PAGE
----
We are concerned, however, that credit card issuers not be permitted to perceive compliance with required disclosures as a license to engage in unfair and deceptive solicitation and other practices that confuse or mislead consumers.  We also note that better disclosures, while important, are not a panacea to the problems I have outlined in the credit card industry. 

3. State Efforts to Protect Vulnerable Borrowers
The third and final area I will discuss today is state efforts to protect vulnerable borrowers. In considering solutions to the problems in the credit card industry, Congress should look at the role states have played and continue to play in protecting consumers. To illustrate this, I will give three examples.

  1. States have played and should continue to play an important role in enforcement.  It is questionable whether the federal regulatory agencies have sufficient resources or incentives to adequately respond to all credit card complaints.  States are closer to their consumers and their lenders, and may be better equipped to respond to the needs of both.  Enforcement actions such as those brought by New York’s Attorney General against Cross Country Bank and Columbus Bank & Trust for deceptive subprime credit card practices demonstrate the importance of vigilant state enforcement in combating abusive credit card practices.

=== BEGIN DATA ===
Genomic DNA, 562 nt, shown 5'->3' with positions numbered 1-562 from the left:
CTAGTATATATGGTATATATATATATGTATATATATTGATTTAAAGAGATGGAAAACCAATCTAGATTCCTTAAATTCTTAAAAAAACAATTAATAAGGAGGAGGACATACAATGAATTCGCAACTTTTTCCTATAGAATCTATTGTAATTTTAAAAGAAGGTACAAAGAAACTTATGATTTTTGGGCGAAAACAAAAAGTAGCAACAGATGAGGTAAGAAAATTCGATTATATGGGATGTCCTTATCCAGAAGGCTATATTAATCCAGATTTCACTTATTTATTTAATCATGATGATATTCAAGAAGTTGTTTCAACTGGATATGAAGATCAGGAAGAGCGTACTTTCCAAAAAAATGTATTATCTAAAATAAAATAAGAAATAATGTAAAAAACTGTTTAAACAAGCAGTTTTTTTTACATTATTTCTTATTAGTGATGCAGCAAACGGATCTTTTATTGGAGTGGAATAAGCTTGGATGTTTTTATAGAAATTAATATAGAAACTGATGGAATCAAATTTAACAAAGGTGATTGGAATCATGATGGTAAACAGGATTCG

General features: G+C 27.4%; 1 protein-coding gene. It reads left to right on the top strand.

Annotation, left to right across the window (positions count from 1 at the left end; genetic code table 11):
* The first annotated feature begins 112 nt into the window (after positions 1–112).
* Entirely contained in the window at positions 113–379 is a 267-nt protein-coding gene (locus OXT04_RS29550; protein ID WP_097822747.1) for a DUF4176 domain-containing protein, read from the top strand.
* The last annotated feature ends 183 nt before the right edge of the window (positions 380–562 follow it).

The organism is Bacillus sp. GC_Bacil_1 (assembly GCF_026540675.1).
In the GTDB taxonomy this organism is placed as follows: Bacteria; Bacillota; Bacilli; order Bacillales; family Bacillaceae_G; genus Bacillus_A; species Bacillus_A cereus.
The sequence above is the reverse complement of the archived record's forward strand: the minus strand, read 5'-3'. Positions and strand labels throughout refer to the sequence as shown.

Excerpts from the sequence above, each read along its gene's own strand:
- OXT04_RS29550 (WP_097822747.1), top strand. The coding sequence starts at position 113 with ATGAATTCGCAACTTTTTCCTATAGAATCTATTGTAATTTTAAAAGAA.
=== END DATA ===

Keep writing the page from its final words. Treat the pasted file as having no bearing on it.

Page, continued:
1. States have played and should continue to play an important role in developing regulatory and legislative solutions that can serve as models for federal regulation.   Creative legislative solutions often derive from state initiatives.  With respect to predatory lending and subprime loans, New York has pioneered initiatives that can serve as models for federal regulation.  For example, New York’s high cost mortgage statute, Banking Law Section 6-l, has an affordability standard that ensures that consumers can repay loans – not just at initial teaser rates – but at the reset rate.  It also prohibits various oppressive practices, including balloon payments, increasing interest rates after default, negative amortization, mandatory arbitration clauses, loan flipping and the financing of various insurance products. 

In 2001 California passed a simple disclosure bill which would have, if not for preemption, caused credit card issuers to provide consumers a warning about total costs and length of time for repayment if the consumer were to only make the minimum payments.